Pharos-Tribune

Opinion

April 23, 2014

KITCHELL: Tax bills show what smoke & mirrors don't

There’s a price to be paid for the decline in what we call civic engagement — and local property taxpayers are paying that price.

In case you haven’t received your 2014 Cass County property tax statement yet, be prepared for a bit of sticker shock when it comes to the city of Logansport tax rate. One friend emailed me about a 73 percent increase.

Wait a minute, isn’t this what the much reported “property tax caps” were intended to protect us from having? Anyone care to think what the increase would be without those “protections” in place?

The fact of the matter is that tinkering with tax rates is far from an exact science. There probably isn’t anyone among us who wouldn’t stand up and cheer for a tax cut, or even the elimination of a tax. It’s also not something that’s easy to oppose, especially when tax cuts lead to the prospect that more econonmic development will follow, bringing a rising tide of economic prosperity with it that will broaden our tax base.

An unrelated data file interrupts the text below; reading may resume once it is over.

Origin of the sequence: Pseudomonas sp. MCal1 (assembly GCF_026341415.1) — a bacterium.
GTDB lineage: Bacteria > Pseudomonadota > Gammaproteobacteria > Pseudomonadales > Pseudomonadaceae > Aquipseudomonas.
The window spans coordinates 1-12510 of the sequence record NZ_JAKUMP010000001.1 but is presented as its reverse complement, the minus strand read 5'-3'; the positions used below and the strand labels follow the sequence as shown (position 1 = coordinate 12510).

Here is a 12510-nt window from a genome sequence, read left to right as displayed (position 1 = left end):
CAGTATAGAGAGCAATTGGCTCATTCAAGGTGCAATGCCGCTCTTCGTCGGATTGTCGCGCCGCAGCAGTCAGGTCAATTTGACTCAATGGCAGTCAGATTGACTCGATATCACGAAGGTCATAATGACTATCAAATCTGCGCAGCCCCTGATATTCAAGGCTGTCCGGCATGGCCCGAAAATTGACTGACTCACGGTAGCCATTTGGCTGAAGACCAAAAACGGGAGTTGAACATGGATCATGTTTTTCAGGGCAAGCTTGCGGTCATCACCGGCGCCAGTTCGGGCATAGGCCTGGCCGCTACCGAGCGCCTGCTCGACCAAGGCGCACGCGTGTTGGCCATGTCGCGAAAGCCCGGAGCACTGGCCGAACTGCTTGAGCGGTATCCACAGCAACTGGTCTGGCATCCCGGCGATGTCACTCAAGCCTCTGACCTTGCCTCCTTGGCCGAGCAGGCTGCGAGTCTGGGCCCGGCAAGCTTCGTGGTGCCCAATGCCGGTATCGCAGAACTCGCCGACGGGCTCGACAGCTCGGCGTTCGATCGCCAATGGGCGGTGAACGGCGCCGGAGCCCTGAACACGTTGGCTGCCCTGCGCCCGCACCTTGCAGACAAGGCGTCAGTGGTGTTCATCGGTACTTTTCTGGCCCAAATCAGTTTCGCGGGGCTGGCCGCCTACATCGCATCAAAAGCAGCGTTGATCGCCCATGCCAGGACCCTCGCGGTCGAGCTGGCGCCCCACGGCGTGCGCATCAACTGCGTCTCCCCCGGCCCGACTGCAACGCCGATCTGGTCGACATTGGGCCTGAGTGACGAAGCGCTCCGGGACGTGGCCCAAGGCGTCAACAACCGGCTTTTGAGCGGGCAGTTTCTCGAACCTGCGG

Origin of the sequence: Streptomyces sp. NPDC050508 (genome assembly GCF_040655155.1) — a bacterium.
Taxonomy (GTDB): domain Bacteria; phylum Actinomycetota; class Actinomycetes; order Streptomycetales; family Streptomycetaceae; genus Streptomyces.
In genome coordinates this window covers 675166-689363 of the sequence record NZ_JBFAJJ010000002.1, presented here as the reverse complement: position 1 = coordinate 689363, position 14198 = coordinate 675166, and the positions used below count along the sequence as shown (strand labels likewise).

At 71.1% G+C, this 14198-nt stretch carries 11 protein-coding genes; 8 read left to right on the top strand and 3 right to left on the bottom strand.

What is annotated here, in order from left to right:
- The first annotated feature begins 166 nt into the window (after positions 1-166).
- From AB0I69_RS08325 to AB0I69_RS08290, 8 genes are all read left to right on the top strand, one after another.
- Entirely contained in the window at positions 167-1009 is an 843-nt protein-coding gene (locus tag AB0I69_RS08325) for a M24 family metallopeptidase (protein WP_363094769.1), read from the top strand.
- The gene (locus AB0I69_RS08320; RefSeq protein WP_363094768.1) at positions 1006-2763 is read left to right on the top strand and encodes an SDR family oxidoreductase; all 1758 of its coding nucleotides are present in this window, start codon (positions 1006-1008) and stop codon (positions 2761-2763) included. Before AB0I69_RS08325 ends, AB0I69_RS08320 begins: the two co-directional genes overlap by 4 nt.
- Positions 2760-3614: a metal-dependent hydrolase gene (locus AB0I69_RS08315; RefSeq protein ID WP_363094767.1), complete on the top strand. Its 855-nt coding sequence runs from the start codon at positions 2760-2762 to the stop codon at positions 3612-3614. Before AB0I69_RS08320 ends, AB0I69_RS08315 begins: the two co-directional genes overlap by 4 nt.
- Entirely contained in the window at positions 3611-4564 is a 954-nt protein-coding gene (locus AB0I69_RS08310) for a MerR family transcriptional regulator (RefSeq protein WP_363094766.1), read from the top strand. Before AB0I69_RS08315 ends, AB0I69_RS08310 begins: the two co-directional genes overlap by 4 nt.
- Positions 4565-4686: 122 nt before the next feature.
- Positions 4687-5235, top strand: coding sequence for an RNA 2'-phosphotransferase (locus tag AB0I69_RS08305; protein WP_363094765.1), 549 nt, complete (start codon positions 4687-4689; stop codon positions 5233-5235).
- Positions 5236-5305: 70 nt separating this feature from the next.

Where this situation went drastically haywire is when Indiana legislators restructured the tax code. On the surface, what grabs the headlines are the cuts, but what sticks around after the vote, the handshakes and the bragging is the bill. Without aligning tax cuts with spending cuts, the bill for taxes shifts to the people still paying taxes. In this case, it’s us. Tax caps gave us a false sense of security that somehow government wouldn’t hike up what it wants from us more than the rate of inlation, or more than the arket value of our properties. But that’s exactly what’s happened, and now yet another “blue ribbon commission” has been appointed to review what happened because whatever projections originally made for legislators weren’t accurate or complete.

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